Advanced search

Nervous lurcher

(5 Posts)
taptonaria27 Sat 12-Nov-16 20:59:24

We have a lurcher who we adopted at 15 months, two months ago. He is generally very friendly to everyone we meet. I am starting to work on separation anxiety but my more immediate problem is his reaction yesterday to my brother in law visiting.
He barked and growled (whilst wagging his tail he was showing fear not aggression). My brother in law came for an hour or so, went out with my husband and then came back to exactly the same reaction.
We mostly ignored or reassured him and he only did if when bil got too close but the main problem is that bil and his wife are staying the whole of next weekend to look after the kids and dog while we go away for our anniversary.
That will he the next time we all see him as he doesn't live locally.
How can we ensure that he does not have the fearful response? He has shown it a little to other visitors but usually calmed down quickly enough I think.
I'll try and meet them out on a walk as he doesn't show that behaviour outside usually before coming home, does anyone else have any tips please?

Shambolical1 Sat 12-Nov-16 21:59:50

Tail-wagging indicates arousal, not just 'happiness'. Where did you adopt the dog from? Do you have any history for the dog? A week's time with no further contact won't be long enough, I doubt, for you to 'work' on the dog's problem with your bil and might upset the dynamic of the household - which is probably still settling anyway - enough to be problematic.

Could the go back to the centre he was adopted from for the weekend you're away? Or be looked after elsewhere?

hillyhilly Sat 12-Nov-16 22:48:47

He was in a rescue kennels there's no way he's going back there! He could go to the dogsitter, he's been before, she has lots of dogs but we were assuming (and still suspect) that he'd be happier at home. It's a dilemma really we want him to be happy and comfortable and hadn't anticipated this reaction.

Shambolical1 Sat 12-Nov-16 23:04:10

I'd strongly advise that he not be left with your bil as you don't have the time or occasion to learn why your dog is fearful of your bil or to work on your bil befriending him. You won't be there for the dog's reassurance and he might behave differently without you there. Your bil will be on edge because the dog keeps growling/barking at him, the dog will pick up on that and that will just worsen things. It's not a good dynamic and you need to think of safety.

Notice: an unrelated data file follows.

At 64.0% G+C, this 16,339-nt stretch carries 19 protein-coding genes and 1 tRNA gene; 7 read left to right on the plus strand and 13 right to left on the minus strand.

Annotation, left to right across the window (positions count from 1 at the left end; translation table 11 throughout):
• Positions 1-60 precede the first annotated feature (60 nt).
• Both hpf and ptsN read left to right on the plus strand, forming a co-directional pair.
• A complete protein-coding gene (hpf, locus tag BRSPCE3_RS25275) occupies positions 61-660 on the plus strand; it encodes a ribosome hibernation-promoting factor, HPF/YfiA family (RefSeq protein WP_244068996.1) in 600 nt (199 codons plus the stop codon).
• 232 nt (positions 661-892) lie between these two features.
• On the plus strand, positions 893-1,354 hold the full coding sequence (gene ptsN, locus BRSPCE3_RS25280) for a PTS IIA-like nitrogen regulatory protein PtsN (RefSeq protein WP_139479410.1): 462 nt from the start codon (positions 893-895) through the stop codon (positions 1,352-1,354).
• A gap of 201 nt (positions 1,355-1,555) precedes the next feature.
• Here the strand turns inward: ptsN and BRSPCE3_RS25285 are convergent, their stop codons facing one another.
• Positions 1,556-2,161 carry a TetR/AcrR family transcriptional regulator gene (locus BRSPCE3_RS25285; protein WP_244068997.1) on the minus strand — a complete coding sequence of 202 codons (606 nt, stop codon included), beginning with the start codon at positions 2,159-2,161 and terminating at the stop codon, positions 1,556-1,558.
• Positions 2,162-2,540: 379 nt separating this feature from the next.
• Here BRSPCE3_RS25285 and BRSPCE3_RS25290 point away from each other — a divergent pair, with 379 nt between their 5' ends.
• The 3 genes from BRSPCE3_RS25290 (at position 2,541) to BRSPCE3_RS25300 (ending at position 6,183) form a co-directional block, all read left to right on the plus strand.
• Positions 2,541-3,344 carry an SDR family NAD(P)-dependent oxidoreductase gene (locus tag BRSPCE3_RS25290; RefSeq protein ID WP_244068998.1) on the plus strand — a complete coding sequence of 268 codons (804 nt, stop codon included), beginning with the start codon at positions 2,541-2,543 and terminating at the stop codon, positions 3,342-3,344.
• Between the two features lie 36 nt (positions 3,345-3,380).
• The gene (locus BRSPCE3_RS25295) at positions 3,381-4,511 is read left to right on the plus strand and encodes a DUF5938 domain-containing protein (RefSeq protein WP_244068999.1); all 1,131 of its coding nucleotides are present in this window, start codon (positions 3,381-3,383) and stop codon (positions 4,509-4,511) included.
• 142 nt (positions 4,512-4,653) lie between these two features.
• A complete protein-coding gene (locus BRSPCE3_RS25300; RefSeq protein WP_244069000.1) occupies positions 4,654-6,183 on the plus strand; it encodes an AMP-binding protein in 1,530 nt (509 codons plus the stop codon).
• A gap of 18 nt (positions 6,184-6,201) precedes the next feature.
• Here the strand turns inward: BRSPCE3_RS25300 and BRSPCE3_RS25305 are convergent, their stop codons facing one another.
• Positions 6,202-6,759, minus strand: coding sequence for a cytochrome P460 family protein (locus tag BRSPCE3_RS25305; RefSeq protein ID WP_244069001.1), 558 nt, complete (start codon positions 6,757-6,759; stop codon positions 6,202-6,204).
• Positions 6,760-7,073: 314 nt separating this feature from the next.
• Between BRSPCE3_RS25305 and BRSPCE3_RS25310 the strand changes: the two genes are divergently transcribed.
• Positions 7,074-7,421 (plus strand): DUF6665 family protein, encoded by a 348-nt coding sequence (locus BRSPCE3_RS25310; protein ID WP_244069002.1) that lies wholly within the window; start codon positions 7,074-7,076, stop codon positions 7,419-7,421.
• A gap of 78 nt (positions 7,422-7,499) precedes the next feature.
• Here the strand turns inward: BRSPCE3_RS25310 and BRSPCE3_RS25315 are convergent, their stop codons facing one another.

He may well be happier with the dogsitter he knows than with someone he doesn't and of whom you know he is afraid. As you've only had him a couple of months you don't really know how he will react when you're not there; maybe he can get to know your bil ready for your next anniversary.

Scuttlebutter Mon 14-Nov-16 23:26:02

I really don't think it's fair on either your BIL or your dog to go ahead with this plan. The dog sitter would be a much better option for him, where he can be with familiar faces and relax.

Getting him accustomed to BIL is doable but will be a gradual process, especially as he's still very new to your home.

it may be worth having a chat with the rescue anyway - many sighthound rescues have very informal arrangements between adopters for "sleepovers" when owners need to go away (we have used similar arrangements ourselves with greyhound friends) and also many sighthound rescues actually offer boarding services for adopted dogs in case of holidays etc. Again, this can be a useful source of funds for the rescue and very often, the staff/volunteers love to see how former residents are getting on. You will also get staff/volunteers who are tuned in to the particular needs of your pointy.

Finally, the rescue can also recommend specialist dog sitters - for instance I know a couple of people in our area who are very widely used by sighthound owners and recommended on the rescue grapevine - I'd feel far happier leaving a dog with someone like that. If your rescue has a FB group, it's worth joining for this sort of info, or one of the many that are dedicated to rescue lurchers/greyhounds.

Join the discussion

Join the discussion

Registering is free, easy, and means you can join in the discussion, get discounts, win prizes and lots more.

Register now